Evidence of a Polygenic Origin of Extreme High-Density Lipoprotein Cholesterol Levels
Objective—There are several known monogenic causes of high and low high-density lipoprotein cholesterol (HDL-C) levels, but traditional sequencing studies have had limited success in identifying mutations in the majority of individuals with extreme HDL-C levels. The aim of this study was to assess the power of a targeted high-throughput sequencing strategy to elucidate the genetic basis of extreme HDL-C phenotypes.
Approach and Results—We sequenced 195 genes with either established or implicated roles in lipid and lipoprotein metabolism plus 78 lipid-unrelated genes in patients with HDL-C <1st (n=40) or >99th (n=40) percentile values, and the results were compared with those of 498 individuals representative of the Dutch general population and 95 subjects with normal HDL-C (between 40th and 60th percentile values). The extreme HDL cohort carried more rare nonsynonymous variants in the lipid geneset than both the general population (odds ratio, 1.39; P=0.019) and normal HDL-C (odds ratio, 1.43; P=0.040) cohorts. The prevalence of such variants in the lipid-related and lipid-unrelated genesets was similar in the control groups, indicative of equal mutation rates. In the extreme HDL cohort, however, there was enrichment of rare nonsynonymous variants in the lipid versus the control geneset (odds ratio, 2.23; P<0.0001), and 70% of the lipid-related variants altered conserved nucleotides. The lipid geneset comprised 4 nonsense, 10 splice-site, and 8 coding indel variants, whereas the control geneset contained only 1 such variant. In the lipid geneset, 87% and 28% of the patients carried ≥2 and ≥5 rare variants.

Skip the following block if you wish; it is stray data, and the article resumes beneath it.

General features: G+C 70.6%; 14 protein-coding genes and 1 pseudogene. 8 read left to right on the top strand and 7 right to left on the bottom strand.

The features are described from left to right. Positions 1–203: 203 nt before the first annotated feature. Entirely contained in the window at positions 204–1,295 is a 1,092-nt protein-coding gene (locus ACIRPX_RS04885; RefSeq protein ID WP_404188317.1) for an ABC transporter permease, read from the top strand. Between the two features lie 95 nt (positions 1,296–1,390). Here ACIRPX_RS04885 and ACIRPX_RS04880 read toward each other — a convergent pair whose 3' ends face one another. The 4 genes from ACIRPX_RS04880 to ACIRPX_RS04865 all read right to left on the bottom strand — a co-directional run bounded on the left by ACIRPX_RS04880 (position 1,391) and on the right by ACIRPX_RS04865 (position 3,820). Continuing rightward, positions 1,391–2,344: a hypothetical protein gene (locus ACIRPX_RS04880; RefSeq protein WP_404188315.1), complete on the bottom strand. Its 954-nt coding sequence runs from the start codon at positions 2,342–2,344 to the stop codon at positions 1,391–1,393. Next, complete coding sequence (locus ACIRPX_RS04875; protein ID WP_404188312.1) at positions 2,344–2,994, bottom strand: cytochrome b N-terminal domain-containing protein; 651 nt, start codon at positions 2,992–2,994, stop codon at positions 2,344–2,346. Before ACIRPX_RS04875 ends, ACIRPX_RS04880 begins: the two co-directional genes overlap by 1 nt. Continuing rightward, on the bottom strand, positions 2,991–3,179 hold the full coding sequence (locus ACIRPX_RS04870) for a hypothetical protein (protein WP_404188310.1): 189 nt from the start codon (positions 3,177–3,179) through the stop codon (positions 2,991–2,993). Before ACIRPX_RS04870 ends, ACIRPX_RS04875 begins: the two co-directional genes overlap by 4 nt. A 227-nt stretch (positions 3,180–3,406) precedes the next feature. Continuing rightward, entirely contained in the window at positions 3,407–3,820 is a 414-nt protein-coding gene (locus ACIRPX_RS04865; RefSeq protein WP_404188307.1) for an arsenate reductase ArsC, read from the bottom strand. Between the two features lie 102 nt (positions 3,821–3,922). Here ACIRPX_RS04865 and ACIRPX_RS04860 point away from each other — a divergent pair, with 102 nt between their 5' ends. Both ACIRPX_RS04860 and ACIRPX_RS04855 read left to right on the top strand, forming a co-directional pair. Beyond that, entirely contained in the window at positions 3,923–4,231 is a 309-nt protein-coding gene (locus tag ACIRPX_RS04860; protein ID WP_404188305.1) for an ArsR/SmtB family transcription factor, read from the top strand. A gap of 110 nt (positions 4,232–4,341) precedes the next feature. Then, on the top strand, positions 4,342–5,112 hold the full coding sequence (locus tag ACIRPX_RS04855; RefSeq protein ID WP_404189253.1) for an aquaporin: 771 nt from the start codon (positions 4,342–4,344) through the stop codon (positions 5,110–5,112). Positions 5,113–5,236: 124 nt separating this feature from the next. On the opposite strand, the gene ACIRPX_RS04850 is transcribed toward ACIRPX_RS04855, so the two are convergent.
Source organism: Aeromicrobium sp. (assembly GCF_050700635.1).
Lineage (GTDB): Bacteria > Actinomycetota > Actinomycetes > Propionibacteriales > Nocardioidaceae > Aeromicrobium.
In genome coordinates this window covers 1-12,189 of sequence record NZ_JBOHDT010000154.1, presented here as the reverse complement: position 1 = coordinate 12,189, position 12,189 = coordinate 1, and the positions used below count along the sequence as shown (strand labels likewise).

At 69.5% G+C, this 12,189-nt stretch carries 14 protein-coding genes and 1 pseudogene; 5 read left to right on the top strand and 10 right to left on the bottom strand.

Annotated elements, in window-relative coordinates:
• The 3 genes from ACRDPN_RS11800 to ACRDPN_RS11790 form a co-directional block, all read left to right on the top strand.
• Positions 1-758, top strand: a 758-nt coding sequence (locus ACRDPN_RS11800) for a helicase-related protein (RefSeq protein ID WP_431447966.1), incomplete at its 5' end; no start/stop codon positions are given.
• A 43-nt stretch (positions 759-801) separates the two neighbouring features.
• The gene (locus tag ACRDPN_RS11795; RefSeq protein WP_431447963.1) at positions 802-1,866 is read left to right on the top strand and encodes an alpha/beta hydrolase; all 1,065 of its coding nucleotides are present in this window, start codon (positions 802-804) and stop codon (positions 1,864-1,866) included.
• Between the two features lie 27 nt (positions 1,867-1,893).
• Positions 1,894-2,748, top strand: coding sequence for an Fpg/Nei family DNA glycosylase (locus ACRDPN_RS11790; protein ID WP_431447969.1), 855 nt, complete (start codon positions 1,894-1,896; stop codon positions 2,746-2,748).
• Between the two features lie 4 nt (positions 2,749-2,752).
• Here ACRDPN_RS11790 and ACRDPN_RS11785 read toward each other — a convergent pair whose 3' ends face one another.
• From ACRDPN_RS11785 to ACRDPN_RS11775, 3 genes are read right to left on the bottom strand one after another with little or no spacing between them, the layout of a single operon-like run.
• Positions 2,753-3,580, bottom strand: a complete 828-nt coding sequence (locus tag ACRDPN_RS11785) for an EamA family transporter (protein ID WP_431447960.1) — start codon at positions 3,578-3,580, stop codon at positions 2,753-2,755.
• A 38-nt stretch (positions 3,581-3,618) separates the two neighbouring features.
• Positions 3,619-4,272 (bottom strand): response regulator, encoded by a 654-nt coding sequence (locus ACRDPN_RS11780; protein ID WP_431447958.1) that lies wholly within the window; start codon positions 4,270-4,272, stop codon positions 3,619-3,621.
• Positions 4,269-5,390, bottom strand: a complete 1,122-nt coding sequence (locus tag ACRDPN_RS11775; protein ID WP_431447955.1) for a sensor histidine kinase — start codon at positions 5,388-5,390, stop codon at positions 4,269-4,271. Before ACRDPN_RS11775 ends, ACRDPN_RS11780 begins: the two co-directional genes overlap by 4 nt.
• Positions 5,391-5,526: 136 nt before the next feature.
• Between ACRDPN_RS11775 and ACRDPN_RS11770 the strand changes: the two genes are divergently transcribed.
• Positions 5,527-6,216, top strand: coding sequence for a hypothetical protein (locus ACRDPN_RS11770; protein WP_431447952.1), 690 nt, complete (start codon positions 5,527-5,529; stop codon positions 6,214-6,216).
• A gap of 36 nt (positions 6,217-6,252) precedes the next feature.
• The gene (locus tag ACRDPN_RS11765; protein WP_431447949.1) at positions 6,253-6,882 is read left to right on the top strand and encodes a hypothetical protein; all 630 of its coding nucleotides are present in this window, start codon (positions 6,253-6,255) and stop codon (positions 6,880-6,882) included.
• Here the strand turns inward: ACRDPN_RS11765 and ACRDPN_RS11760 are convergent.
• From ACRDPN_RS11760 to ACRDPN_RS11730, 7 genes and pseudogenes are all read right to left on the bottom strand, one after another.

Conclusions—This study suggests that most extreme HDL-C phenotypes have a polygenic origin.
- high-density lipoprotein cholesterol
- lipid metabolism
- low-density lipoprotein cholesterol
- polygenic traits
- Received October 24, 2012.
- Accepted May 1, 2013.
- © 2013 American Heart Association, Inc.